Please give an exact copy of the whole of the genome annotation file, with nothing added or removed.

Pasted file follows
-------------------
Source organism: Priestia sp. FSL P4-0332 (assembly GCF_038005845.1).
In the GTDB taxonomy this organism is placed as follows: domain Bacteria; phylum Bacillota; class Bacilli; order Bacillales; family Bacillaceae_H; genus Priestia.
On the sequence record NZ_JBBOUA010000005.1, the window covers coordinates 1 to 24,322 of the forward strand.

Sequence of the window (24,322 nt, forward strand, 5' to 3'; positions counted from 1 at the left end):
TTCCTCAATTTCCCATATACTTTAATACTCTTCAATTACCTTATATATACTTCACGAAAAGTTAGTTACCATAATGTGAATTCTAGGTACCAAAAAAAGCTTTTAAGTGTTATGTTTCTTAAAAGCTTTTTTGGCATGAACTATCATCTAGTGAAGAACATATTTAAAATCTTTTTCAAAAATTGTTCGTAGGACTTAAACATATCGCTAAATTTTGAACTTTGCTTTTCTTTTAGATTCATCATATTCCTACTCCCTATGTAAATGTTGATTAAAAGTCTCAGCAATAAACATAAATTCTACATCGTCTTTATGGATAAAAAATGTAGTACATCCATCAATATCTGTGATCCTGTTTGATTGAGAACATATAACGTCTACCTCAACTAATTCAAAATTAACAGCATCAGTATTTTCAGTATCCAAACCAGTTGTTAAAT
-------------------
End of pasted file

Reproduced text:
Source organism: Priestia sp. FSL P4-0332 (assembly GCF_038005845.1).
In the GTDB taxonomy this organism is placed as follows: domain Bacteria; phylum Bacillota; class Bacilli; order Bacillales; family Bacillaceae_H; genus Priestia.
On the sequence record NZ_JBBOUA010000005.1, the window covers coordinates 1 to 24,322 of the forward strand.

Sequence of the window (24,322 nt, forward strand, 5' to 3'; positions counted from 1 at the left end):
TTCCTCAATTTCCCATATACTTTAATACTCTTCAATTACCTTATATATACTTCACGAAAAGTTAGTTACCATAATGTGAATTCTAGGTACCAAAAAAAGCTTTTAAGTGTTATGTTTCTTAAAAGCTTTTTTGGCATGAACTATCATCTAGTGAAGAACATATTTAAAATCTTTTTCAAAAATTGTTCGTAGGACTTAAACATATCGCTAAATTTTGAACTTTGCTTTTCTTTTAGATTCATCATATTCCTACTCCCTATGTAAATGTTGATTAAAAGTCTCAGCAATAAACATAAATTCTACATCGTCTTTATGGATAAAAAATGTAGTACATCCATCAATATCTGTGATCCTGTTTGATTGAGAACATATAACGTCTACCTCAACTAATTCAAAATTAACAGCATCAGTATTTTCAGTATCCAAACCAGTTGTTAAAT